PDMP Reporting of Naloxone Administration:  The statistics are startling.  Approximately 10 percent of patients who have received naloxone to reverse an overdose die within one year, likely because the SUD remained untreated.  It is vital that prescribers have this information via their PDMP at the point of prescribing in order to provide life-saving guidance and treatment.

At DrFirst, for the past 18 years, we’ve been developing technology solutions to address patient safety problems in the medication prescribing and management area.   From our involvement in defining and executing the original EPCS pilot program with the DEA, HHS, and the State of Massachusetts in 2008, to our more recent work with state PDMPs and HIEs to bring PDMP data to prescribers within the e-prescribing workflow, we have become the national experts.  It’s our business, but it’s also our passion.  And we believe that by empowering prescribers through the use of technology, we give them the necessary tools to identify at-risk patients so that they can provide appropriate intervention early, helping to avoid addiction in the first place or treat it more effectively when necessary.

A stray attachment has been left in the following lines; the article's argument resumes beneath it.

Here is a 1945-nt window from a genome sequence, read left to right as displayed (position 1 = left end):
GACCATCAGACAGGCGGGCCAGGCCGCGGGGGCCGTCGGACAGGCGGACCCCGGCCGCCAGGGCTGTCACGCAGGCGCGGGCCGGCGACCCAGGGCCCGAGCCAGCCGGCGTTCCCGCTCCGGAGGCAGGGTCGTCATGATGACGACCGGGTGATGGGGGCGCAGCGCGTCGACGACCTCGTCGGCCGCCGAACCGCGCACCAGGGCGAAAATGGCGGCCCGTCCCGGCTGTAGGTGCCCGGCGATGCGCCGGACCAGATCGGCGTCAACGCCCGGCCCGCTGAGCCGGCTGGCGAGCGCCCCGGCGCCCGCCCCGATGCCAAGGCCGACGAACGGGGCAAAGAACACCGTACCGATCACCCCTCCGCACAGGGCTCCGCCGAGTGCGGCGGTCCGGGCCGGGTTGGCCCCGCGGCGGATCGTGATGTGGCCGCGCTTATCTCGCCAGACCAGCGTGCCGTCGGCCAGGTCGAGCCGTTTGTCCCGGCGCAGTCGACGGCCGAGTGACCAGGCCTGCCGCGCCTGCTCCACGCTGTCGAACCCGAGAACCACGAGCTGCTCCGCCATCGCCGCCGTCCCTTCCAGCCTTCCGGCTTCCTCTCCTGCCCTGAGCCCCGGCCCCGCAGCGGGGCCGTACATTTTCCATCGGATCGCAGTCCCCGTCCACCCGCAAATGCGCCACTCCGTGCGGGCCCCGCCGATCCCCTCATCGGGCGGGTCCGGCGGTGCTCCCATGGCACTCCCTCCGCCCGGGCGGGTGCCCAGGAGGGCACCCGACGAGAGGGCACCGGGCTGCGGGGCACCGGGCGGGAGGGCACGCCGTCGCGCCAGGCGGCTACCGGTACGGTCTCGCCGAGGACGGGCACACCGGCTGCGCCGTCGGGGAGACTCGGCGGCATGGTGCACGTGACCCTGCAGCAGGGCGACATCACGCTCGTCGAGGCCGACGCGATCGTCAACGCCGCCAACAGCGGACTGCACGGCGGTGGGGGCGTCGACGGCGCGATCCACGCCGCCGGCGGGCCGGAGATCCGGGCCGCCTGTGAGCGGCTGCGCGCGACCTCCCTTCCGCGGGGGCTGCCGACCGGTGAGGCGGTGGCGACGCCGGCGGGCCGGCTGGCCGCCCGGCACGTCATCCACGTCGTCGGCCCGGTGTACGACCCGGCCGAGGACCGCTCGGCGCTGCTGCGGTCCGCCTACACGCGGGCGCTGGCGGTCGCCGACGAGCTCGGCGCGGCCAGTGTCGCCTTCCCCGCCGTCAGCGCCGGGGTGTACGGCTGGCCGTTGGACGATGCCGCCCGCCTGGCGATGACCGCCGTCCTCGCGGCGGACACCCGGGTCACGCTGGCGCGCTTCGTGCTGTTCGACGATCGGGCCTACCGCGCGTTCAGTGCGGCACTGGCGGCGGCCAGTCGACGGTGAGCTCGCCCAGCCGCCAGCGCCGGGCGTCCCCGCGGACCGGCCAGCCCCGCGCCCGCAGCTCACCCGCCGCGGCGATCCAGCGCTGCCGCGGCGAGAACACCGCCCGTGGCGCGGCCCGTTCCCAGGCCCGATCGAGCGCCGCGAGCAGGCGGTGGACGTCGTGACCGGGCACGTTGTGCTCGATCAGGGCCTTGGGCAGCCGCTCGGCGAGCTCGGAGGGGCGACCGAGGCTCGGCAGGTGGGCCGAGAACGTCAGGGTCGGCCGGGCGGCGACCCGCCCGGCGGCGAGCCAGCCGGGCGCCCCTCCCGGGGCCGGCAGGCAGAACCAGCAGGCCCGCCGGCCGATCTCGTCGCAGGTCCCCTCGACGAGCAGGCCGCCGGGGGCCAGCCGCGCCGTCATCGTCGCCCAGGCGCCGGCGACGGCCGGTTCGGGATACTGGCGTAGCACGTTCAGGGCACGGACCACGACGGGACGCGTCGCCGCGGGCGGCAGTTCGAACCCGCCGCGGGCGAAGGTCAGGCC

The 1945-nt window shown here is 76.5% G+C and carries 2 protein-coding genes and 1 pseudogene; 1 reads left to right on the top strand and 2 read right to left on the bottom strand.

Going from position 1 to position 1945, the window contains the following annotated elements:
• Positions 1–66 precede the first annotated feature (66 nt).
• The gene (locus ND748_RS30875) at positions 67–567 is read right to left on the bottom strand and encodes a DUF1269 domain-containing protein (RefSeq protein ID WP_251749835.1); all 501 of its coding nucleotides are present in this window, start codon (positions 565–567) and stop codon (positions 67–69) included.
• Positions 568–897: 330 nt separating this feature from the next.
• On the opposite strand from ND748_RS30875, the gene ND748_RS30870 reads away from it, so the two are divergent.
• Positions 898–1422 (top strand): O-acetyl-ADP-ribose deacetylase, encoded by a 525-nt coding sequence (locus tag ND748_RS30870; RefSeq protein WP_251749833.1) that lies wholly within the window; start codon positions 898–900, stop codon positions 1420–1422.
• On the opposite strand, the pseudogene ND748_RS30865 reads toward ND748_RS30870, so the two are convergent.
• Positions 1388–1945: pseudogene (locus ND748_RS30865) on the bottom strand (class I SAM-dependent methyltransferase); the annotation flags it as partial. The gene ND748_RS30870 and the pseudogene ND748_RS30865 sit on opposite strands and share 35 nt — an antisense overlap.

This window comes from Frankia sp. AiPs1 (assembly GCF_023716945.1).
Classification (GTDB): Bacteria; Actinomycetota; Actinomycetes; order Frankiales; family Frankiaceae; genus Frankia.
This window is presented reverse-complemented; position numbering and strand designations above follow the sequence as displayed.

About Tom Sullivan, M.D.

Thomas E. Sullivan, M.D is a board-certified specialist in cardiology and internal medicine with over 40 years of clinical practice. He currently works for DrFirst and sees patients part-time in Massachusetts. His expertise in the application of information technology to health care has helped to create an international standard (ASTM) for the exchange of medical record information called the Continuity of Care Record (CCR). With AMA, he was founding chair of their e-Medicine Advisory Committee, worked with the Physician Consortium for Performance Improvement, represented the AMA and helped create the Physician EHR Coalition and is past chair of the AMA Council on Medical Service.